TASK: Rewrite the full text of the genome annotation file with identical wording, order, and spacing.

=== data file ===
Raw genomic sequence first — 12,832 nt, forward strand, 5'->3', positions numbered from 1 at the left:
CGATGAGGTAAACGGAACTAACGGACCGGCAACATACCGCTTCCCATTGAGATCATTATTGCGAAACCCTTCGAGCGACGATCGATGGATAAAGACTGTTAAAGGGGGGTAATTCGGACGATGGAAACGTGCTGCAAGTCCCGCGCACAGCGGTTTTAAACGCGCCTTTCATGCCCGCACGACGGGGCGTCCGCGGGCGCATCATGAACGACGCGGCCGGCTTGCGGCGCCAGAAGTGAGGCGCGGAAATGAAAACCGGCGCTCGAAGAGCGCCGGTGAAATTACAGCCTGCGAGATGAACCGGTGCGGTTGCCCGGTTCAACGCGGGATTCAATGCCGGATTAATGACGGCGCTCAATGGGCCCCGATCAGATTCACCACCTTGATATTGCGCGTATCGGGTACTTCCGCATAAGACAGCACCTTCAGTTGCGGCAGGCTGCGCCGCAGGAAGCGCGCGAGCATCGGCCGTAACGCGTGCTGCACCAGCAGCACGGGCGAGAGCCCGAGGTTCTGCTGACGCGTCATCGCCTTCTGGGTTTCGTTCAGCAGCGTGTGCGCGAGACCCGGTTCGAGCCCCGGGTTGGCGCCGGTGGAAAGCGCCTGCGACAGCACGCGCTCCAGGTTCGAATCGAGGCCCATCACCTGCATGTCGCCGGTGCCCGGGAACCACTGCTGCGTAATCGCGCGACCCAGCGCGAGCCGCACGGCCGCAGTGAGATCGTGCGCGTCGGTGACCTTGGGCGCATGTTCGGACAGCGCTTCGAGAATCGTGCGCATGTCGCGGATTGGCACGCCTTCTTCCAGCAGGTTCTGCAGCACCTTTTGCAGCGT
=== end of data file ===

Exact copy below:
Raw genomic sequence first — 12,832 nt, forward strand, 5'->3', positions numbered from 1 at the left:
CGATGAGGTAAACGGAACTAACGGACCGGCAACATACCGCTTCCCATTGAGATCATTATTGCGAAACCCTTCGAGCGACGATCGATGGATAAAGACTGTTAAAGGGGGGTAATTCGGACGATGGAAACGTGCTGCAAGTCCCGCGCACAGCGGTTTTAAACGCGCCTTTCATGCCCGCACGACGGGGCGTCCGCGGGCGCATCATGAACGACGCGGCCGGCTTGCGGCGCCAGAAGTGAGGCGCGGAAATGAAAACCGGCGCTCGAAGAGCGCCGGTGAAATTACAGCCTGCGAGATGAACCGGTGCGGTTGCCCGGTTCAACGCGGGATTCAATGCCGGATTAATGACGGCGCTCAATGGGCCCCGATCAGATTCACCACCTTGATATTGCGCGTATCGGGTACTTCCGCATAAGACAGCACCTTCAGTTGCGGCAGGCTGCGCCGCAGGAAGCGCGCGAGCATCGGCCGTAACGCGTGCTGCACCAGCAGCACGGGCGAGAGCCCGAGGTTCTGCTGACGCGTCATCGCCTTCTGGGTTTCGTTCAGCAGCGTGTGCGCGAGACCCGGTTCGAGCCCCGGGTTGGCGCCGGTGGAAAGCGCCTGCGACAGCACGCGCTCCAGGTTCGAATCGAGGCCCATCACCTGCATGTCGCCGGTGCCCGGGAACCACTGCTGCGTAATCGCGCGACCCAGCGCGAGCCGCACGGCCGCAGTGAGATCGTGCGCGTCGGTGACCTTGGGCGCATGTTCGGACAGCGCTTCGAGAATCGTGCGCATGTCGCGGATTGGCACGCCTTCTTCCAGCAGGTTCTGCAGCACCTTTTGCAGCGT